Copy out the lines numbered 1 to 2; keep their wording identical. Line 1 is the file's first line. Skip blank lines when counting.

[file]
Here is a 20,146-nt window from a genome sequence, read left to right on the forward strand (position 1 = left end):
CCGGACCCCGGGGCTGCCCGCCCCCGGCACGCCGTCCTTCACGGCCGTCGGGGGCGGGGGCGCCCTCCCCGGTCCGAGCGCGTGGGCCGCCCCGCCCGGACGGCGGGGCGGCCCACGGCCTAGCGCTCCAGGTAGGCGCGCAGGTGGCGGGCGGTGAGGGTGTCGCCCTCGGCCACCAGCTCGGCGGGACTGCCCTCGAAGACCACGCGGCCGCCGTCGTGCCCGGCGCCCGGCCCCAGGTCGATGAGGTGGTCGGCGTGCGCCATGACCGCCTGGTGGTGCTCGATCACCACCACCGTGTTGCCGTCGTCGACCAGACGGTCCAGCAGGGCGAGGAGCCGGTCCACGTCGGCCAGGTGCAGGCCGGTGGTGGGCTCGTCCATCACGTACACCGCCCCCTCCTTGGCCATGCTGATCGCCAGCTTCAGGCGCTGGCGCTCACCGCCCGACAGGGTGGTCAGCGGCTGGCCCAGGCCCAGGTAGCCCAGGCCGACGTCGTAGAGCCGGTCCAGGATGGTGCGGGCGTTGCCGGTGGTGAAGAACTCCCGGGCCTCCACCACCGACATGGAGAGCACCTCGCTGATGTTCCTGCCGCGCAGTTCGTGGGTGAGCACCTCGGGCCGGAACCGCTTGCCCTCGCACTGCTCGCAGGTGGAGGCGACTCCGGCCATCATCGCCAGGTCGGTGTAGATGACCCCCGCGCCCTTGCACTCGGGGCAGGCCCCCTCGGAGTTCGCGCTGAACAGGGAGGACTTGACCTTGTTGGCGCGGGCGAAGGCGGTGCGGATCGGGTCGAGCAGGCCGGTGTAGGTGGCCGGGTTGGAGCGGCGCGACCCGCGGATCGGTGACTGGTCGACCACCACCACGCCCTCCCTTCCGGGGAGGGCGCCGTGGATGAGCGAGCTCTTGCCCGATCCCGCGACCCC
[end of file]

Here is a 20,146-nt window from a genome sequence, read left to right on the forward strand (position 1 = left end):
CCGGACCCCGGGGCTGCCCGCCCCCGGCACGCCGTCCTTCACGGCCGTCGGGGGCGGGGGCGCCCTCCCCGGTCCGAGCGCGTGGGCCGCCCCGCCCGGACGGCGGGGCGGCCCACGGCCTAGCGCTCCAGGTAGGCGCGCAGGTGGCGGGCGGTGAGGGTGTCGCCCTCGGCCACCAGCTCGGCGGGACTGCCCTCGAAGACCACGCGGCCGCCGTCGTGCCCGGCGCCCGGCCCCAGGTCGATGAGGTGGTCGGCGTGCGCCATGACCGCCTGGTGGTGCTCGATCACCACCACCGTGTTGCCGTCGTCGACCAGACGGTCCAGCAGGGCGAGGAGCCGGTCCACGTCGGCCAGGTGCAGGCCGGTGGTGGGCTCGTCCATCACGTACACCGCCCCCTCCTTGGCCATGCTGATCGCCAGCTTCAGGCGCTGGCGCTCACCGCCCGACAGGGTGGTCAGCGGCTGGCCCAGGCCCAGGTAGCCCAGGCCGACGTCGTAGAGCCGGTCCAGGATGGTGCGGGCGTTGCCGGTGGTGAAGAACTCCCGGGCCTCCACCACCGACATGGAGAGCACCTCGCTGATGTTCCTGCCGCGCAGTTCGTGGGTGAGCACCTCGGGCCGGAACCGCTTGCCCTCGCACTGCTCGCAGGTGGAGGCGACTCCGGCCATCATCGCCAGGTCGGTGTAGATGACCCCCGCGCCCTTGCACTCGGGGCAGGCCCCCTCGGAGTTCGCGCTGAACAGGGAGGACTTGACCTTGTTGGCGCGGGCGAAGGCGGTGCGGATCGGGTCGAGCAGGCCGGTGTAGGTGGCCGGGTTGGAGCGGCGCGACCCGCGGATCGGTGACTGGTCGACCACCACCACGCCCTCCCTTCCGGGGAGGGCGCCGTGGATGAGCGAGCTCTTGCCCGATCCCGCGACCCC